Breaking Borders

Our class discussion today centered around the topic of social change initiatives within different business models. Within a social entrepreneurship, there is a mission for long-term sustainable change, while companies with corporate social responsibility (CSR) make short-term initiatives to see development within a target community. Ethics have a role in how a proactive leader in a company takes on these initiatives, looking at the value chain of an organization and its fair practices through the supply chain, such as employment and distribution. I found this topic to be very interesting as we could apply it to our site visit at Everyday Café, as it was a social enterprise looking to make Homewood a community that feels like a neighborhood. Another interesting piece was based on Porter’s thesis that companies should transition from CSR2 to CSR3, or shared value, meaning a company needs to partner with the government and other non-profit organization in order to really see an impact and gain a reputation.


Then we had a visit from Dr. Eliada Griffin, who was actually a Pitt alum that had a lot to say about social entrepreneurship. She has a focus on South Africa, as she saw how even though people were not risk takers originally, it then increased as people were proactive and restless with the government. She highlighted how there was a need in social enterprises for transformative systemic change as there needs to be a restructuring in order to make a sustainable impact. There is a bigger picture than just social change, even looking at a fair value chain, and how there is never really a point when you meet the definition, but rather an opportunity to keep pushing the boundaries for a greater core of social, environmental, and more positive change.

She then shifted the conversation towards poverty. At first, I pictured poverty in a very narrow sense, looking at the economic conditions. Yet, what I realized today, was that poverty covers a widespread scale. It could mean less community, a limited amount of education and resources, poor living conditions, disparity, an absence of basic human needs, a powerless feeling, and unfreedoms from an environment that inhibits one’s fullest potential. This also made me look at freedoms and the reality of unfreedoms in a new way, as it can be anything from political freedoms, social opportunities, or even protective security. This led to the question, “how can we be innovative to make a systemic change?” which was a new way to look at innovation, too. I always feel like I am not a creative enough person to take on innovation, but realizing that innovation can be as simple as changing your mindset and restructuring your life, makes me realize how powerful this concept really is.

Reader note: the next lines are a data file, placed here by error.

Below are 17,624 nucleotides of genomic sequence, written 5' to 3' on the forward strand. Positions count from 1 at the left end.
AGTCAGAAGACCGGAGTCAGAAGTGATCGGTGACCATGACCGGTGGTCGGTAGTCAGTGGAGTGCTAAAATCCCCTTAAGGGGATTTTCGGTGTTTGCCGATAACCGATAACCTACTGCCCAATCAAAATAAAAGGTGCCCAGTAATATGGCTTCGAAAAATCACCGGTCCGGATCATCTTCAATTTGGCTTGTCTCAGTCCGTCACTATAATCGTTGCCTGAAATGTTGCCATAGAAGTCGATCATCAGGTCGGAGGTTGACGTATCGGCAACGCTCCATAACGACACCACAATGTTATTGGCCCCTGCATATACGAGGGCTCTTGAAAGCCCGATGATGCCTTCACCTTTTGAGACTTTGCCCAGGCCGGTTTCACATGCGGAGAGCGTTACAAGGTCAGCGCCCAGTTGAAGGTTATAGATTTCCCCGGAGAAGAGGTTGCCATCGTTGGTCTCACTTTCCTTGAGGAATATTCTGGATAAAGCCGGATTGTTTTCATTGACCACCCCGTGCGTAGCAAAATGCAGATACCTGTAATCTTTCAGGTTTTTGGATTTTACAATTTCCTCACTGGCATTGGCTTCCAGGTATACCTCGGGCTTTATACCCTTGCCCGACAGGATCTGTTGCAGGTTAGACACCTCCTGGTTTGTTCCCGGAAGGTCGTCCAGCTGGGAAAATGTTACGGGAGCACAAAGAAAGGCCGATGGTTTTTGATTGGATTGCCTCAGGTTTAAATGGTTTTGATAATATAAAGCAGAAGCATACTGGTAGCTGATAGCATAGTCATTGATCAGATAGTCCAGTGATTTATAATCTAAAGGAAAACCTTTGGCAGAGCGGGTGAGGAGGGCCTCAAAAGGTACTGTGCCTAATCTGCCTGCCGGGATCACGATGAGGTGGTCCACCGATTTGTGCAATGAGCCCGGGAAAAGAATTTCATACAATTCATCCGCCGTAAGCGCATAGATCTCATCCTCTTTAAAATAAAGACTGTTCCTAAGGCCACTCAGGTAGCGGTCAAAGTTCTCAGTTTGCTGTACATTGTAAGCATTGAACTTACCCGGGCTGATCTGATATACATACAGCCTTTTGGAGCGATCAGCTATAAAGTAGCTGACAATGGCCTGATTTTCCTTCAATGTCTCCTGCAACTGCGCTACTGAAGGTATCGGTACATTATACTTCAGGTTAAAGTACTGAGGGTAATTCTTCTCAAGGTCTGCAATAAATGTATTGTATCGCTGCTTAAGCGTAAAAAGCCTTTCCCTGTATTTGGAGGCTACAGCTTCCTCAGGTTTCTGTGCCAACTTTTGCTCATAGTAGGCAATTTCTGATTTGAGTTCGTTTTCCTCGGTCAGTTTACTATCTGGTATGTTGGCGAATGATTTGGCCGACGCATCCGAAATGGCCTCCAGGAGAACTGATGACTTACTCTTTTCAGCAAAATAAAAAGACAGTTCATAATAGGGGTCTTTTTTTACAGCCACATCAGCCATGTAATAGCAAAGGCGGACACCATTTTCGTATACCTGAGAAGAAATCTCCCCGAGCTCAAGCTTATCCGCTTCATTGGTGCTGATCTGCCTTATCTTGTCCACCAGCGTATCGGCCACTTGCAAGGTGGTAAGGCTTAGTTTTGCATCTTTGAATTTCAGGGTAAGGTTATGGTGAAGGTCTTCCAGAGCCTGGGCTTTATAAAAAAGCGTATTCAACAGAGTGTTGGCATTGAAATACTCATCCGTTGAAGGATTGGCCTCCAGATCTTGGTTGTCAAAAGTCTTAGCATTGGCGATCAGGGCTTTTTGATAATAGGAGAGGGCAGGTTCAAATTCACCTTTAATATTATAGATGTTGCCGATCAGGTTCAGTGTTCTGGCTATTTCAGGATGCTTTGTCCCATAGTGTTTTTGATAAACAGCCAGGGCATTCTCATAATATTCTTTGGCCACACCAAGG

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She brought in some interesting examples of how social enterprises around the world are taking a restructuring approach in order to make transformative systemic change. For example, in South Africa, 18 Gangster Museum is a museum focussed on the transition of people into gangs on the route to jail. The museum also exhibits the opposite path, of one taking the high road. By having this site as a tourist destination, it is also a reminder for youth in the area of the choice they have to avoid a destructive life and form a positive community. The unfreedom of inner loneliness is a direct tie to why someone would feel compelled to join a gang, but educating on how a community can be achieved elsewhere is important and effective means for making change.

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Changing gears, our next guest speaker spoke about career development as we prepare for our trip to Ireland and work collaboratively on our final project. The main point I learned from the talk was about the importance of transferable skills. In terms of communication, the United States is a very low context culture, meaning we are explicit in what we say. Yet, when traveling to Ireland, there are more implicit contexts that will need to be understood, despite the fact that they speak English. We were reminded why this blog is so important as further our careers and resumes, but it also allows for us to channel our communication and other skills, as it doesn’t just include speaking and listening. Looking at my strengths, I also know myself to be restorative, or a problem solver, which means the transferable skills of things like communication and flexibility will be key to helping develop my strength.

Finally, Dr. Ray Jones joined us for an investigation into our personalities, using a True Colors Test. Personally, I was labeled “gold,” which implies that I am an organized planner. This helped us understand each other’s personalities, especially with examples from celebrities, in order to understand how we may work together in a group setting and even how to be innovative in social entrepreneurship. For example, while gold and orange colors may often show conflicting personas, they can actually form a very productive team with a responsible and competitive combination. In fact, my top two colors were gold and orange, which I can use to my advantage to make a transformative difference in my community. The orange in me is driven to make change, just like a social entrepreneur would seek to do, showing potential to work alongside my organization skills of gold to get things done. As we begin our research papers, it was recommended to always have a point person that can be in charge of a specific part of a project so that it can stay on-track and efficient, too.

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Overall, I found today’s speakers to be very inspiring as we uncover ways to make an impact on our complex environment and I hope I can continue to use these skills and advice as we work on our projects and venture to another part of the world.